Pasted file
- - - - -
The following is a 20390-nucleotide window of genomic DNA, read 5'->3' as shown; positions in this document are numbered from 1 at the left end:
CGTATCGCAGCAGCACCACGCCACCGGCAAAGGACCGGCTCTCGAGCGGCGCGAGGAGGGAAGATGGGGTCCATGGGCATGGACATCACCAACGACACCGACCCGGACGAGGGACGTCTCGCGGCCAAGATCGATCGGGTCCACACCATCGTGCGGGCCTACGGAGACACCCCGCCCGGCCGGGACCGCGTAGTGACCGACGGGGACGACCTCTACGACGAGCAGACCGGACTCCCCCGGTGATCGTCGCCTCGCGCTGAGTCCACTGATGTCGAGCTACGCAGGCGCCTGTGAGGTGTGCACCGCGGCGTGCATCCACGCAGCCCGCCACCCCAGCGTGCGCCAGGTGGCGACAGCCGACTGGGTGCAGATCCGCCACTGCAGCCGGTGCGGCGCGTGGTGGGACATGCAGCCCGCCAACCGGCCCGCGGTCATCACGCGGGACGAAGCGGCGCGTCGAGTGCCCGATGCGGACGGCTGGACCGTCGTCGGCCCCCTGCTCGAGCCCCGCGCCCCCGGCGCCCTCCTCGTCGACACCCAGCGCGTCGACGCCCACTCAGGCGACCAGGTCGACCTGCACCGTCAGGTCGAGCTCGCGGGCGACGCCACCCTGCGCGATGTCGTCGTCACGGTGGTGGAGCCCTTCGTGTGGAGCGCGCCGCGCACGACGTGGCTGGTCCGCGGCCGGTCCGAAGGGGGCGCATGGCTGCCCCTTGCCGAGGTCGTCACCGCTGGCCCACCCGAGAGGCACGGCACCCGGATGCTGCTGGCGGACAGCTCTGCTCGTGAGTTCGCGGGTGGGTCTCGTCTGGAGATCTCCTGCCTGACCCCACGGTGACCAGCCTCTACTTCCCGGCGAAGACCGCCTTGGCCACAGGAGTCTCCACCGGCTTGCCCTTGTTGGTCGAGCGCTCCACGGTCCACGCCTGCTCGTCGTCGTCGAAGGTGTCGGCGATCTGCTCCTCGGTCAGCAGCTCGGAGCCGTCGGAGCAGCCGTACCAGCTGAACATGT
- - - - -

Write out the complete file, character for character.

The following is a 20390-nucleotide window of genomic DNA, read 5'->3' as shown; positions in this document are numbered from 1 at the left end:
CGTATCGCAGCAGCACCACGCCACCGGCAAAGGACCGGCTCTCGAGCGGCGCGAGGAGGGAAGATGGGGTCCATGGGCATGGACATCACCAACGACACCGACCCGGACGAGGGACGTCTCGCGGCCAAGATCGATCGGGTCCACACCATCGTGCGGGCCTACGGAGACACCCCGCCCGGCCGGGACCGCGTAGTGACCGACGGGGACGACCTCTACGACGAGCAGACCGGACTCCCCCGGTGATCGTCGCCTCGCGCTGAGTCCACTGATGTCGAGCTACGCAGGCGCCTGTGAGGTGTGCACCGCGGCGTGCATCCACGCAGCCCGCCACCCCAGCGTGCGCCAGGTGGCGACAGCCGACTGGGTGCAGATCCGCCACTGCAGCCGGTGCGGCGCGTGGTGGGACATGCAGCCCGCCAACCGGCCCGCGGTCATCACGCGGGACGAAGCGGCGCGTCGAGTGCCCGATGCGGACGGCTGGACCGTCGTCGGCCCCCTGCTCGAGCCCCGCGCCCCCGGCGCCCTCCTCGTCGACACCCAGCGCGTCGACGCCCACTCAGGCGACCAGGTCGACCTGCACCGTCAGGTCGAGCTCGCGGGCGACGCCACCCTGCGCGATGTCGTCGTCACGGTGGTGGAGCCCTTCGTGTGGAGCGCGCCGCGCACGACGTGGCTGGTCCGCGGCCGGTCCGAAGGGGGCGCATGGCTGCCCCTTGCCGAGGTCGTCACCGCTGGCCCACCCGAGAGGCACGGCACCCGGATGCTGCTGGCGGACAGCTCTGCTCGTGAGTTCGCGGGTGGGTCTCGTCTGGAGATCTCCTGCCTGACCCCACGGTGACCAGCCTCTACTTCCCGGCGAAGACCGCCTTGGCCACAGGAGTCTCCACCGGCTTGCCCTTGTTGGTCGAGCGCTCCACGGTCCACGCCTGCTCGTCGTCGTCGAAGGTGTCGGCGATCTGCTCCTCGGTCAGCAGCTCGGAGCCGTCGGAGCAGCCGTACCAGCTGAACATGT